**Sub-problem 1a:
Analysis of the existing TWSC intersection**

Level of service (LOS) for a TWSC intersection is determined by
the control delay and is defined for each movement, but LOS
alone does not tell the whole story! Besides LOS, other performance measures
that should also be considered include the volume/capacity ratios and the
estimated queue length. Let's investigate each of these measures of
effectiveness in greater detail (see
Exhibit 1-9).

First, note that the left turn movements on the major
street (NBLT and SBLT, movements 1 and 4), experience acceptable
delay. The HCM methodology estimates that both movements will experience
level
of service A, with less than 10 seconds of control delay per vehicle. We
can also see that the movements on the minor street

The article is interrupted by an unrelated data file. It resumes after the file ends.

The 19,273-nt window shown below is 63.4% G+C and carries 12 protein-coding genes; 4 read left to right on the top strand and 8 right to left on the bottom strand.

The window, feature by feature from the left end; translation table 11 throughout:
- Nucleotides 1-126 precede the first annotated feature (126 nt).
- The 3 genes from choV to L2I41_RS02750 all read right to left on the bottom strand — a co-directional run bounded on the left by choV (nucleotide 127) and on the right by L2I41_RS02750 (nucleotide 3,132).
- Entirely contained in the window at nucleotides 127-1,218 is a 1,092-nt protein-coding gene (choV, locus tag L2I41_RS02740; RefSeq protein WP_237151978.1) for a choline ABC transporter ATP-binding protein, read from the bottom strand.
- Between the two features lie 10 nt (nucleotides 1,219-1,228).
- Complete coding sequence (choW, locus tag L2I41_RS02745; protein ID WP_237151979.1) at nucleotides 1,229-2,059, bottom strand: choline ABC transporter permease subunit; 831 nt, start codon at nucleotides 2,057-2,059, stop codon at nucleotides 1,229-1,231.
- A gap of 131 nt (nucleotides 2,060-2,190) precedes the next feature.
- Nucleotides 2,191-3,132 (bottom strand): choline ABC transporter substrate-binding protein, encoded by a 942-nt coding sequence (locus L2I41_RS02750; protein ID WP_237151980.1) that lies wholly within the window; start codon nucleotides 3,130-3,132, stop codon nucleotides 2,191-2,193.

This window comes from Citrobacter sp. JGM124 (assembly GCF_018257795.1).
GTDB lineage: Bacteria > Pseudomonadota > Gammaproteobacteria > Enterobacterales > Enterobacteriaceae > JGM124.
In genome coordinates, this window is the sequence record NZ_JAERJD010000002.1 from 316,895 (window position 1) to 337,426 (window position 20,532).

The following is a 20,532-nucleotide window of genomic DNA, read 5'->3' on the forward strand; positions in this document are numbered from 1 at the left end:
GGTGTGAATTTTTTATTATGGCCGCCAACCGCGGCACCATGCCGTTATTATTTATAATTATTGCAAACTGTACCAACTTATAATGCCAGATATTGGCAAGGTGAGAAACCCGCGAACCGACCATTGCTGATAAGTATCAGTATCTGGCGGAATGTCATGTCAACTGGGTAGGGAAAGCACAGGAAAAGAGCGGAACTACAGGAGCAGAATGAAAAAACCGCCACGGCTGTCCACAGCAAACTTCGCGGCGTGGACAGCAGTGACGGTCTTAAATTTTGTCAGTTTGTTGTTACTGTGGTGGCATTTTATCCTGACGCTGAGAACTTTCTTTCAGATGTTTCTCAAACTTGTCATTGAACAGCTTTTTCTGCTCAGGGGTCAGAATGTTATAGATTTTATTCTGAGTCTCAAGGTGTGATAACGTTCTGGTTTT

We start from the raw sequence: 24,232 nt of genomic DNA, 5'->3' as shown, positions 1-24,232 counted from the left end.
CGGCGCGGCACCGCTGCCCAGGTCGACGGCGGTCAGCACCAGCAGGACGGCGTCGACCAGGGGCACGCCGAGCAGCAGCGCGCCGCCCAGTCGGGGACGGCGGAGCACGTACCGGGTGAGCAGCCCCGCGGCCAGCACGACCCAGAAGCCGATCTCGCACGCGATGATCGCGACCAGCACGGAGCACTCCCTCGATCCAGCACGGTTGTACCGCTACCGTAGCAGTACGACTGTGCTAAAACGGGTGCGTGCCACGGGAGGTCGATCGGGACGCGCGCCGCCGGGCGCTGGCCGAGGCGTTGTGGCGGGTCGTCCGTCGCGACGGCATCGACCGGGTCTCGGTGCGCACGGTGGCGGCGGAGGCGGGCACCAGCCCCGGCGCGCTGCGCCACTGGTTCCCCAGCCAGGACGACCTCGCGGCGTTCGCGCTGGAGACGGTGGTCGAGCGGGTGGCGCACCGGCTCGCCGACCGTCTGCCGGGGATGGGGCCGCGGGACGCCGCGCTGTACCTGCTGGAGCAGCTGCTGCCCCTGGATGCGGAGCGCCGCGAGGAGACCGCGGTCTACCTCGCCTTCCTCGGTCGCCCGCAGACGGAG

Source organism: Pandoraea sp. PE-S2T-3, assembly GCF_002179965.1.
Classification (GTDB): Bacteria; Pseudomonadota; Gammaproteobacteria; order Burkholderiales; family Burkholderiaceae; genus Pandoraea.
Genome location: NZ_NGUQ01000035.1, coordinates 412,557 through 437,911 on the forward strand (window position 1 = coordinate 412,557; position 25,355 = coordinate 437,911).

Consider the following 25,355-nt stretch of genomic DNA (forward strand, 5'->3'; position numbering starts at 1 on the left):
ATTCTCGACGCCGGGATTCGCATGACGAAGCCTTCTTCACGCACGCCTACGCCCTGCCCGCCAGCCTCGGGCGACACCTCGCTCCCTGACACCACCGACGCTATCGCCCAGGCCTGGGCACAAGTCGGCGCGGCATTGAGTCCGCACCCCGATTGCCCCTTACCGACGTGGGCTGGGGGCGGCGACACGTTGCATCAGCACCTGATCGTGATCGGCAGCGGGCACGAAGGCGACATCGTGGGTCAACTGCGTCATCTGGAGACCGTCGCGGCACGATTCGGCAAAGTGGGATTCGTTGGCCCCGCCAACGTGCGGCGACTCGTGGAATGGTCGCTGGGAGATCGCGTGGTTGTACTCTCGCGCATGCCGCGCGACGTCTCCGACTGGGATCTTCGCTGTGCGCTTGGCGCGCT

approaches (westbound on Styner and eastbound on Lauder) experience moderate
to high levels of delay. Both left turn movements (movements 7 and
10), for example, operate at level of service E with delays of 36 and 47
seconds, respectively.

The volume/capacity ratio is also important to consider
because it tells us how close we are to capacity for each
movement. Here, the v/c ratio is less than 0.60 for all movements. Thus, there is ample capacity available for the existing conditions.

Queue length is always an important consideration at an
unsignalized intersection, and especially when it is necessary to
determine the adequacy of turning bays or when there is the possibility of a
queue spilling back into the adjacent upstream intersection. In the
case of the Styner-Lauder/U.S. 95 intersection, the
95th-percentile queue length estimates are less than four vehicles, meaning that there is
sufficient space to store vehicles as they are waiting to enter the
intersection. Even so, the queue length requirements for the right turns
from the minor street (movements 9 and 12) are 3 vehicles. This is a length that some drivers might consider to be
excessive (even though it only has a 5 percent probability of occurring), and especially so for drivers in a smaller community like Moscow.